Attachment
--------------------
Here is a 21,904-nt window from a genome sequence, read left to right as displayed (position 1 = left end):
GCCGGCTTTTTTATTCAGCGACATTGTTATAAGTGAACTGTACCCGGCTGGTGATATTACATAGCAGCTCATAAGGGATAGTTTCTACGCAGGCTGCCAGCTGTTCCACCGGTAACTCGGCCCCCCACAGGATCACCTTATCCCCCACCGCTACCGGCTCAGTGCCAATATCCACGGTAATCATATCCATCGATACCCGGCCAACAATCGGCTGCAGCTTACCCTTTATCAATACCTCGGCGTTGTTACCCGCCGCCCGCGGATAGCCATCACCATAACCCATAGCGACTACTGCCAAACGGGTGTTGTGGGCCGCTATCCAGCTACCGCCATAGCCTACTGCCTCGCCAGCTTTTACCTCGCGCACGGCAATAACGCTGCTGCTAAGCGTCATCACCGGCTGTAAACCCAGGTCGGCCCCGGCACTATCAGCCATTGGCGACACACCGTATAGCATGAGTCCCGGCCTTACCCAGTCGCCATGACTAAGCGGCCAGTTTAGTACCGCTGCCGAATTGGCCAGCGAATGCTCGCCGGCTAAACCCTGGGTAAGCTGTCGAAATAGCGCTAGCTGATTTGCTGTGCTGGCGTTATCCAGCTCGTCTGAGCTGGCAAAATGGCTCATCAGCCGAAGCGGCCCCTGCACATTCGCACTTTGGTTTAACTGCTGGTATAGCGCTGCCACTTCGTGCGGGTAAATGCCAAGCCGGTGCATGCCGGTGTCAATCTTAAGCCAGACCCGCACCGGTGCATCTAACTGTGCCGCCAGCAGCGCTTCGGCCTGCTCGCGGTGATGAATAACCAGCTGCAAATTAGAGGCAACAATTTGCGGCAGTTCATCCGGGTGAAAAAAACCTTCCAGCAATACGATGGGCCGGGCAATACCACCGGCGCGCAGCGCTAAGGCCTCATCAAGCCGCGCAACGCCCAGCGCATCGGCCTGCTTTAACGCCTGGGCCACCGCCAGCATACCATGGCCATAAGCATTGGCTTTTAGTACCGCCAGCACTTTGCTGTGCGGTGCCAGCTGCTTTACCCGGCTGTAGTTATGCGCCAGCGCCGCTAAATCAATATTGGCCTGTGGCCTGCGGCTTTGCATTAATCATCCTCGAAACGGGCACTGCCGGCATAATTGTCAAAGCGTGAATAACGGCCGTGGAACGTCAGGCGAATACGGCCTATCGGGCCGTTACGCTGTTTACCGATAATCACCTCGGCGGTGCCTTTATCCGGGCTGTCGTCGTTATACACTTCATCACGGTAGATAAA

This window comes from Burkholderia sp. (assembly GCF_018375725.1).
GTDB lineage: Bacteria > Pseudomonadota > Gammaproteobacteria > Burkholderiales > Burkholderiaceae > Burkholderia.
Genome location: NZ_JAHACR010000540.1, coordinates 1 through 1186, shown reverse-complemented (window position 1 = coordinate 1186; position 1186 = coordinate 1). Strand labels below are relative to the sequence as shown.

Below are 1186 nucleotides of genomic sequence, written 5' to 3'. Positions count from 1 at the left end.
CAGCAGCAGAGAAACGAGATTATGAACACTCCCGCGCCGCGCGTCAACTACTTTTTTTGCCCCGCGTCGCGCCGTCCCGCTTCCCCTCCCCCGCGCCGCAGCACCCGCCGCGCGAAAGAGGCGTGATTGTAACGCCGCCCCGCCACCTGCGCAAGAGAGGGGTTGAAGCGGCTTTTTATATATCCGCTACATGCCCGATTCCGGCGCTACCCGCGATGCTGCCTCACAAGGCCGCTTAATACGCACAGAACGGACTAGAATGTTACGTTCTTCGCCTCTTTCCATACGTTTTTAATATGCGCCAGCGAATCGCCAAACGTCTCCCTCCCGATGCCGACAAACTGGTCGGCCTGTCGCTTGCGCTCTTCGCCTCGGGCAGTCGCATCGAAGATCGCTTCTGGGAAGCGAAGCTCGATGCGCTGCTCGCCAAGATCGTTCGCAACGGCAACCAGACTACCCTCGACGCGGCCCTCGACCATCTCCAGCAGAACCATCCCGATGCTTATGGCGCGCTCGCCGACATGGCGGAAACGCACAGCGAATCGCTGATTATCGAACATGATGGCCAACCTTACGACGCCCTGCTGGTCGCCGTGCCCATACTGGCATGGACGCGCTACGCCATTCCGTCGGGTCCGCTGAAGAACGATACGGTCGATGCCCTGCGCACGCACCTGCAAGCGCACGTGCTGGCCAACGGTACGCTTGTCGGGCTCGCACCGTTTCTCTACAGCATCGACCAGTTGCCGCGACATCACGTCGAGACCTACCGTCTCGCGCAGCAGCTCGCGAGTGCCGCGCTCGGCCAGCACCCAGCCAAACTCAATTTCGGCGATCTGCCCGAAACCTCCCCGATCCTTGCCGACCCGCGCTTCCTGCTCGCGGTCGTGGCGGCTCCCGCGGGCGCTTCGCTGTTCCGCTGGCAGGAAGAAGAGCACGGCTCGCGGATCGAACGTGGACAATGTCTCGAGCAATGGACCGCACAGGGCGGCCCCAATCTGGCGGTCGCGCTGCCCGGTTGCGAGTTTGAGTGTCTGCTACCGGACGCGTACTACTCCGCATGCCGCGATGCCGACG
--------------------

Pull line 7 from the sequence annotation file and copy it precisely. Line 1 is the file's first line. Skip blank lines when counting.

CAGCAGCAGAGAAACGAGATTATGAACACTCCCGCGCCGCGCGTCAACTACTTTTTTTGCCCCGCGTCGCGCCGTCCCGCTTCCCCTCCCCCGCGCCGCAGCACCCGCCGCGCGAAAGAGGCGTGATTGTAACGCCGCCCCGCCACCTGCGCAAGAGAGGGGTTGAAGCGGCTTTTTATATATCCGCTACATGCCCGATTCCGGCGCTACCCGCGATGCTGCCTCACAAGGCCGCTTAATACGCACAGAACGGACTAGAATGTTACGTTCTTCGCCTCTTTCCATACGTTTTTAATATGCGCCAGCGAATCGCCAAACGTCTCCCTCCCGATGCCGACAAACTGGTCGGCCTGTCGCTTGCGCTCTTCGCCTCGGGCAGTCGCATCGAAGATCGCTTCTGGGAAGCGAAGCTCGATGCGCTGCTCGCCAAGATCGTTCGCAACGGCAACCAGACTACCCTCGACGCGGCCCTCGACCATCTCCAGCAGAACCATCCCGATGCTTATGGCGCGCTCGCCGACATGGCGGAAACGCACAGCGAATCGCTGATTATCGAACATGATGGCCAACCTTACGACGCCCTGCTGGTCGCCGTGCCCATACTGGCATGGACGCGCTACGCCATTCCGTCGGGTCCGCTGAAGAACGATACGGTCGATGCCCTGCGCACGCACCTGCAAGCGCACGTGCTGGCCAACGGTACGCTTGTCGGGCTCGCACCGTTTCTCTACAGCATCGACCAGTTGCCGCGACATCACGTCGAGACCTACCGTCTCGCGCAGCAGCTCGCGAGTGCCGCGCTCGGCCAGCACCCAGCCAAACTCAATTTCGGCGATCTGCCCGAAACCTCCCCGATCCTTGCCGACCCGCGCTTCCTGCTCGCGGTCGTGGCGGCTCCCGCGGGCGCTTCGCTGTTCCGCTGGCAGGAAGAAGAGCACGGCTCGCGGATCGAACGTGGACAATGTCTCGAGCAATGGACCGCACAGGGCGGCCCCAATCTGGCGGTCGCGCTGCCCGGTTGCGAGTTTGAGTGTCTGCTACCGGACGCGTACTACTCCGCATGCCGCGATGCCGACG